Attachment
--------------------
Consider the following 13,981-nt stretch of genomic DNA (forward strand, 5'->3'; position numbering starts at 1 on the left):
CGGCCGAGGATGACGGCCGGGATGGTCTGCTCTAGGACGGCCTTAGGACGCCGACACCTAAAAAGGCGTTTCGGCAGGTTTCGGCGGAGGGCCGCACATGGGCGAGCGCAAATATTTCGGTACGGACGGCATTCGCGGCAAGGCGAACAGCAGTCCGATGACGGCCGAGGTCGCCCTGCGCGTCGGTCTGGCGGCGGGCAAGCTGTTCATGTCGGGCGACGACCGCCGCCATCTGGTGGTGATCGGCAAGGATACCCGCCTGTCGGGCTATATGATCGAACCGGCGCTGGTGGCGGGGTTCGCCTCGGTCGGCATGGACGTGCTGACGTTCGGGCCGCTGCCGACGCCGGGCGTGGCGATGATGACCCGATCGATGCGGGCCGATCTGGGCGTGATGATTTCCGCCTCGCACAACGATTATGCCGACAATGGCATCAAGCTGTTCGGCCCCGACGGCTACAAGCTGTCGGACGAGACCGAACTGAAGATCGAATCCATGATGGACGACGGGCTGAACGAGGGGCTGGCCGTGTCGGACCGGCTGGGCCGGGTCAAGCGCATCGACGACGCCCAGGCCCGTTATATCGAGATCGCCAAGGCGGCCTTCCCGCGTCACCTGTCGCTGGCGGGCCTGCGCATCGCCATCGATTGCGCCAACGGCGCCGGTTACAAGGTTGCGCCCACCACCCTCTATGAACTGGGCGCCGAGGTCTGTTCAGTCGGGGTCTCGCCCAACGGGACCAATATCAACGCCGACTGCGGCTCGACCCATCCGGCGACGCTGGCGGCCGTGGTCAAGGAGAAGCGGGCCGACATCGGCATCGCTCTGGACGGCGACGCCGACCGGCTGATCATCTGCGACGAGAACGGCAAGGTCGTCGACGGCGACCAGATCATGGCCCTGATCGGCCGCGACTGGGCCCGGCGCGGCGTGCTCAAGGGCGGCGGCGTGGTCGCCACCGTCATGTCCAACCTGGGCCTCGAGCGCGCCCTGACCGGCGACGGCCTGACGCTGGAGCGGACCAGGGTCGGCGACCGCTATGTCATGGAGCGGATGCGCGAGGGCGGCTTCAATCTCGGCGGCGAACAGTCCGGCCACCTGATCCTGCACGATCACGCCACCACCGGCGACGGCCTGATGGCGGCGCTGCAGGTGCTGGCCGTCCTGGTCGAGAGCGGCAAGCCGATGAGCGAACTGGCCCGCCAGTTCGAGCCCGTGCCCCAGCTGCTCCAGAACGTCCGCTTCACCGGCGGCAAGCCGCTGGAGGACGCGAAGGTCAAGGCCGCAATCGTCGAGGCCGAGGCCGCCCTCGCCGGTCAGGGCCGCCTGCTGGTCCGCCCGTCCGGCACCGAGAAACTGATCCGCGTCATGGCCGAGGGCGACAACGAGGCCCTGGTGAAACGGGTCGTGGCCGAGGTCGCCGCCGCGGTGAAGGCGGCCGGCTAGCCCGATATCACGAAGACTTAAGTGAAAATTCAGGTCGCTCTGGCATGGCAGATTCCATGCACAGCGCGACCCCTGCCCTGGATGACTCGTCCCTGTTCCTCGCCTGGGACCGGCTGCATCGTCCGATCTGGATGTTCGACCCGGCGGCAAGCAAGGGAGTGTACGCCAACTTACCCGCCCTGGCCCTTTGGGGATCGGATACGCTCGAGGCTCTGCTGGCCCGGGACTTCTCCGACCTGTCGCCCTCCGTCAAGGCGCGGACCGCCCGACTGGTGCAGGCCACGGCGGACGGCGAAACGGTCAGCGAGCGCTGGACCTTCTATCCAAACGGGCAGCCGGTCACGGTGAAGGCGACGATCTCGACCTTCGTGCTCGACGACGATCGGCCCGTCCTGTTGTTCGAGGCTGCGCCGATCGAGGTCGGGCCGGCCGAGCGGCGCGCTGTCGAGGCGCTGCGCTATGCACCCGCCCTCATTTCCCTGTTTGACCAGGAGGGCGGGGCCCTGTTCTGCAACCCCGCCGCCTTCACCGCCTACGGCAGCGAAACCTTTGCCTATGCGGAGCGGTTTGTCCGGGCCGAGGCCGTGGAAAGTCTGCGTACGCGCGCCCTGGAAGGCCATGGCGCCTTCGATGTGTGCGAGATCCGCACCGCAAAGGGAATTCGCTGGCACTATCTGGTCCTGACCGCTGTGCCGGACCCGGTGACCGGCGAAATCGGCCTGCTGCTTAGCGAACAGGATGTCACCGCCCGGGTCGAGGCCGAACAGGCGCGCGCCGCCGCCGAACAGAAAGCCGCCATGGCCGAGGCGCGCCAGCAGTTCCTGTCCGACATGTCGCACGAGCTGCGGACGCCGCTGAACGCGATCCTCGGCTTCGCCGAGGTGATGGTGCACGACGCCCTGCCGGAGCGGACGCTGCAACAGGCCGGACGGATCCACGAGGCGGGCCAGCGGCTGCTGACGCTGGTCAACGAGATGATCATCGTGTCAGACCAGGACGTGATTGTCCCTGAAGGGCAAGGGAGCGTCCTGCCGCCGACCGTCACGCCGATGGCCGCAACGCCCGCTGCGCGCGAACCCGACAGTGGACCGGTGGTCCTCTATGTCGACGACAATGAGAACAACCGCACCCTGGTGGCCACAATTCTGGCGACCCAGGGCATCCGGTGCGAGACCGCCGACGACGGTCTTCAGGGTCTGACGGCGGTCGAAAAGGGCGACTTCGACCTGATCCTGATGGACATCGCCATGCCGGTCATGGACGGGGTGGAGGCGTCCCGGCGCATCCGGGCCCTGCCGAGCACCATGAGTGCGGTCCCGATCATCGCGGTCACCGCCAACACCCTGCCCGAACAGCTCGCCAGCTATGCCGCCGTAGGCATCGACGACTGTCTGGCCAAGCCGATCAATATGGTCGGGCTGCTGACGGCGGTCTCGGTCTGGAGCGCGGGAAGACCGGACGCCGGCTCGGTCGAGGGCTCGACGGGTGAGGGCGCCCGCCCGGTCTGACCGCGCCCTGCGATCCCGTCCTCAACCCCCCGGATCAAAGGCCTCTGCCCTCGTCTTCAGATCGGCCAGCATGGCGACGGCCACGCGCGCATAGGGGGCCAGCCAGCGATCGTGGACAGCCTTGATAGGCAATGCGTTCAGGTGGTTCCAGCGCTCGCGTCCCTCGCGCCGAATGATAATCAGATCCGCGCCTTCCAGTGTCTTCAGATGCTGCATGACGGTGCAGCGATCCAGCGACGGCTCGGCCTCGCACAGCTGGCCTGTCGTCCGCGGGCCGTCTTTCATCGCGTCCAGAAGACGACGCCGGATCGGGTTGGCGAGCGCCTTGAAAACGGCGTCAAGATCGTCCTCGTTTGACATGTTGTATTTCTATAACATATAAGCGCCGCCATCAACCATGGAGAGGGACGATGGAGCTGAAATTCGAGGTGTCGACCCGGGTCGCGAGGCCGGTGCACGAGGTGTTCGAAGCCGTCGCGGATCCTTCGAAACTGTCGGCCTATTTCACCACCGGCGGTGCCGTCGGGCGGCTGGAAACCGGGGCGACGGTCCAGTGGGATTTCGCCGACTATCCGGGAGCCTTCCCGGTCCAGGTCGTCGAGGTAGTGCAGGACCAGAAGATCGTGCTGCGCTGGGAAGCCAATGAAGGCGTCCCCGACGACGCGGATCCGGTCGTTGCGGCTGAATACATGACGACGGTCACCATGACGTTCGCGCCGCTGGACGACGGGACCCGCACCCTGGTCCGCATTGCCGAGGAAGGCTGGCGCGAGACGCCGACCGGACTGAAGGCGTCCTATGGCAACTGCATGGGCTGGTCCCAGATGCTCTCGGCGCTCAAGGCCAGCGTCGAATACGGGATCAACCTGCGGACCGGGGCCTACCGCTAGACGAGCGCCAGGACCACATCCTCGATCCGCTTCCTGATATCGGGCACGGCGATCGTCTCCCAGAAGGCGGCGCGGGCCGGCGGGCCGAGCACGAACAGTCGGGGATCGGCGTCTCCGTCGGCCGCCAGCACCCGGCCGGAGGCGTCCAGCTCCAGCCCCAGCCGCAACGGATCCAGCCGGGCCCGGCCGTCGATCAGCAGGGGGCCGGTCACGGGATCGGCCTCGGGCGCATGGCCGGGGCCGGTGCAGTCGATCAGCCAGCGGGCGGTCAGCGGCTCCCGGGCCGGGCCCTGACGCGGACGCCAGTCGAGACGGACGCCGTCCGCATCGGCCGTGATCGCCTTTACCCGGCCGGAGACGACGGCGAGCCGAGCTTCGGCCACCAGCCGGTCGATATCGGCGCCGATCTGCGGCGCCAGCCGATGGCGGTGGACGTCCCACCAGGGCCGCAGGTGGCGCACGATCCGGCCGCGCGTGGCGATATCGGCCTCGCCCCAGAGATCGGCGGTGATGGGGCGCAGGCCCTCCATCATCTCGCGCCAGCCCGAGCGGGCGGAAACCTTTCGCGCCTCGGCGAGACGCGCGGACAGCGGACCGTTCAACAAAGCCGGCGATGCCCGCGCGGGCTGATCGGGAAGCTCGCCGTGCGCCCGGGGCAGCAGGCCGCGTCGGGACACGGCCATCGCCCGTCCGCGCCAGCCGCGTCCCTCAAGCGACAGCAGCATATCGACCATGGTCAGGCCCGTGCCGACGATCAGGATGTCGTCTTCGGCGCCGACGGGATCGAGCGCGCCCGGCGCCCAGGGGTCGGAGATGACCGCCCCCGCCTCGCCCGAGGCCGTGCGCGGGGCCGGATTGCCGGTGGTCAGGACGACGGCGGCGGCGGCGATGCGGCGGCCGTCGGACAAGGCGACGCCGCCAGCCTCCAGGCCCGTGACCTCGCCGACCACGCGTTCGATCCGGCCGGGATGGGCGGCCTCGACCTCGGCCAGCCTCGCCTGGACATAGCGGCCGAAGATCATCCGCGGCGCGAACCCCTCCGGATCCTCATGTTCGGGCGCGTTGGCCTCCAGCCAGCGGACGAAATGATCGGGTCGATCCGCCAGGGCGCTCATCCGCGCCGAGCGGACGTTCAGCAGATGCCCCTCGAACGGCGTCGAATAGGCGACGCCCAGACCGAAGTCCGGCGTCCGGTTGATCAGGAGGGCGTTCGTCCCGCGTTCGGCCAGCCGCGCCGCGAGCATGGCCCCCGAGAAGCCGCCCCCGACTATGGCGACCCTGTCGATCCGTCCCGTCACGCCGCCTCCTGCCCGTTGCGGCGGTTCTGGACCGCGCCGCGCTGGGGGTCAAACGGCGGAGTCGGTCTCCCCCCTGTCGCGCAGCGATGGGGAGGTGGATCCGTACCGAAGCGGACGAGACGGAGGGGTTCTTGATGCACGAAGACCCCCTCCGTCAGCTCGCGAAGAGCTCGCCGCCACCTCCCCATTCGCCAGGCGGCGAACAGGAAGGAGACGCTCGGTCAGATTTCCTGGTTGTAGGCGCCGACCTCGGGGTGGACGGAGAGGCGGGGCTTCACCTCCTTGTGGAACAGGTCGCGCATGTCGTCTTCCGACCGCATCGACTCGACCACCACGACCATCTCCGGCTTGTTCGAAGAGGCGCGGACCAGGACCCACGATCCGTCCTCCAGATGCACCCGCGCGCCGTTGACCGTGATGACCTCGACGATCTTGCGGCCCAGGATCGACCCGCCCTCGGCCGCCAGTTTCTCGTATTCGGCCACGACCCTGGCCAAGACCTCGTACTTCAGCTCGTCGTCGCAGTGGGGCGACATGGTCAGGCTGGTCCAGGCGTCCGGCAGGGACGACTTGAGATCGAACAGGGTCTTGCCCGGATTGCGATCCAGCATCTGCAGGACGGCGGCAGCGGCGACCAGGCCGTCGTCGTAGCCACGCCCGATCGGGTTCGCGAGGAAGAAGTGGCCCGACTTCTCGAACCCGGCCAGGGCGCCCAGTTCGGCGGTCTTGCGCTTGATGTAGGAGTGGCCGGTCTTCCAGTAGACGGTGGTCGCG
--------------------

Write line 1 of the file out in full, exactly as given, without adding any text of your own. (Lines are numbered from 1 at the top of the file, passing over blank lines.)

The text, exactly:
Consider the following 13,981-nt stretch of genomic DNA (forward strand, 5'->3'; position numbering starts at 1 on the left):